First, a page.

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A meta-analysis for neurobehavioral effects due to electromagnetic field exposure emitted by GSM mobile phones
  1. Alfred Barth (barth{at}imw.tuwien.ac.at)
  1. Institute of Management Science, Austria
    1. Robert Winker (robert.winker{at}meduniwien.ac.at)
    1. Medical University of Vienna, Austria
      1. Elisabeth Ponocny-Seliger
      1. Empirical Research & Statistical Consulting, Austria
        1. Walter Mayrhofer
        1. Fraunhofer Project Group for Production- and Logistics Management in Vienna, Austria
          1. Ivo Ponocny
          1. Empirical Research & Statistical Consulting, Austria
            1. Cornelia Sauter
            1. Department of Neurology, Austria
              1. Norbert Vana
              1. Atomic Institute of the Austrian Universities, Austria

                Abstract

                Background and Objective: Numerous studies have investigated the potential effects of electromagnetic fields (EMFs) emitted by GSM mobile phones (~900 MHz to ~1800 MHz) on cognitive functioning, but results have been equivocal. In order to try and clarify this issue, the current study carried out a meta-analysis on nineteen experimental studies. Design: meta-analysis Methods: Nineteen studies were taken into consideration. Ten of them were included in the meta-analysis as they fulfil several minimum requirements; for example, single-blind or double-blind experimental study design and documentation of means and standard deviation of the dependent variables. The meta-analysis aimed at comparing exposed with non-exposed subjects assuming that there is a common population effect so that one single effect size could be calculated. When homogeneity for single effect sizes was not given, an own population effect for each study and a distribution of population effects was assumed. Results: Attention measured by the subtraction task seems to be affected in regard of decreased reaction time. Working memory measured by the N-back test seems to by affected too: Under condition 0-back target response time is lower under exposure, while under condition 2-back target response time increases. The number of errors under condition 2-back non-targets appears to be higher under exposure. Conclusion: Results of the meta-analysis suggest that EMFs may have a small impact on human attention and working memory.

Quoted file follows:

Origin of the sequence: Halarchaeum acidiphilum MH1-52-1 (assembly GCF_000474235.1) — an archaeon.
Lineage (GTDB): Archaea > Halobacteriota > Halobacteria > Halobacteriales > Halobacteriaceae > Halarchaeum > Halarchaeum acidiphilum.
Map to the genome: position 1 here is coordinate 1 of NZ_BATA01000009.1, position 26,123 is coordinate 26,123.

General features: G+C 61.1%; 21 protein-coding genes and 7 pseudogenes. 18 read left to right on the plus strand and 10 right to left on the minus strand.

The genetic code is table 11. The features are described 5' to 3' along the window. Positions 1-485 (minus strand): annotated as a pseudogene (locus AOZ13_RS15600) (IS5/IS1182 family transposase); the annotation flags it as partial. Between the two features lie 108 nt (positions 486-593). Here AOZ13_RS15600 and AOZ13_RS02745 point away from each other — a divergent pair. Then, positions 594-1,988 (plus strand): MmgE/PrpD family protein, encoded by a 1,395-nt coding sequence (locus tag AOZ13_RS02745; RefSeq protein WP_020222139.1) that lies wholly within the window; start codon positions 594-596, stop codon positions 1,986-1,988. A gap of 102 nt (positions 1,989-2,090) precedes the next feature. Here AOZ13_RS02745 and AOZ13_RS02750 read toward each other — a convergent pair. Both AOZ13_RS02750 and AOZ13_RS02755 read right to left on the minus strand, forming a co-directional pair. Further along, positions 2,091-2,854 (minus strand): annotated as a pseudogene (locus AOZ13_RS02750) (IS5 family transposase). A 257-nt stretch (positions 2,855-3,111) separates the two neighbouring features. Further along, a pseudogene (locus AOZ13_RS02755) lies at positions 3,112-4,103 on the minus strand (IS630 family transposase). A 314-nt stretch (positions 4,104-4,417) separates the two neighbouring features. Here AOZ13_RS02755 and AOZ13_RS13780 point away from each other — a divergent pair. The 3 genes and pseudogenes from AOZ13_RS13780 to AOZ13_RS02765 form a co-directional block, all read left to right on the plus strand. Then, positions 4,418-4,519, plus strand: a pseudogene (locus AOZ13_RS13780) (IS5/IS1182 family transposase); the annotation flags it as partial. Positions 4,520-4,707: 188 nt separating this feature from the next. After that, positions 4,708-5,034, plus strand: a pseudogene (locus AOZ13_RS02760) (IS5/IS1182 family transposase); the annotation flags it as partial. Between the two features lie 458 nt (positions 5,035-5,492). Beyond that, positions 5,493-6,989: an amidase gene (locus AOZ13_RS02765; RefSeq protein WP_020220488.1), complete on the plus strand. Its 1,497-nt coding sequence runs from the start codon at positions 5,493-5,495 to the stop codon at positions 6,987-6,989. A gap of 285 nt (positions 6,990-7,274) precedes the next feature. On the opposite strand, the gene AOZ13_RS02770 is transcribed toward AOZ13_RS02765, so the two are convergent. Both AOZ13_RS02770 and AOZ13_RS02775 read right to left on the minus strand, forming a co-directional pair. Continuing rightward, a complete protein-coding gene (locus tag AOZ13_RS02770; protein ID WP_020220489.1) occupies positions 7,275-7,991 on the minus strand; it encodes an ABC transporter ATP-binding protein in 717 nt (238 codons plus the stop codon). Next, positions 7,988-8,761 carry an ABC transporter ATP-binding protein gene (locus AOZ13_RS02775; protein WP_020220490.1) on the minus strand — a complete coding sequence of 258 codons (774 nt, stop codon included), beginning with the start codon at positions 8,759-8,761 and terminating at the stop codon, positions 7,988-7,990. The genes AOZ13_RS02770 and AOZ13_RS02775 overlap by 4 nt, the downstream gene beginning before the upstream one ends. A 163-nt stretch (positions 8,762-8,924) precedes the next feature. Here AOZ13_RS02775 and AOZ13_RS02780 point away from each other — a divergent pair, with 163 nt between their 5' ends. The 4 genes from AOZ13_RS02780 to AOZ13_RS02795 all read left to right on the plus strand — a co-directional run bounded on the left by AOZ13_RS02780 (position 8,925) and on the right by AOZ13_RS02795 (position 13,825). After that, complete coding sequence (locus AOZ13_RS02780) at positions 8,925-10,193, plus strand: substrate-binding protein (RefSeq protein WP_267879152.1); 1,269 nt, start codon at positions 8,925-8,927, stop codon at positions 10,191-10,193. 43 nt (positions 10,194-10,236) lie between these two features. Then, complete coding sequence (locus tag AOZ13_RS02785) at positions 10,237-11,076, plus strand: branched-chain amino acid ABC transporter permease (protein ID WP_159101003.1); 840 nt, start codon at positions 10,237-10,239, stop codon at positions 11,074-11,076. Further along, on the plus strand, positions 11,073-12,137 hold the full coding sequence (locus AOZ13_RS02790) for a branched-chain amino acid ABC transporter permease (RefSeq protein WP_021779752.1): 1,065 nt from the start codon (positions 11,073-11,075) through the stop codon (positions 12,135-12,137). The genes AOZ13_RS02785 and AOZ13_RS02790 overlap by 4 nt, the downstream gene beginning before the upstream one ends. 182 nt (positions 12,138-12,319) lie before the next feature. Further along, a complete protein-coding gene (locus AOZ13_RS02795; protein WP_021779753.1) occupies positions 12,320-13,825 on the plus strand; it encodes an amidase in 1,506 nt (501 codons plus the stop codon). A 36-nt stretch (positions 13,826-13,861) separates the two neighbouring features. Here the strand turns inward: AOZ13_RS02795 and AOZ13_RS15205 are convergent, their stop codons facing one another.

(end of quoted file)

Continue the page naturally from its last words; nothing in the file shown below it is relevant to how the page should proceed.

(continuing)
• cellular phones
                • cognition
                • emf
                • mobile phones

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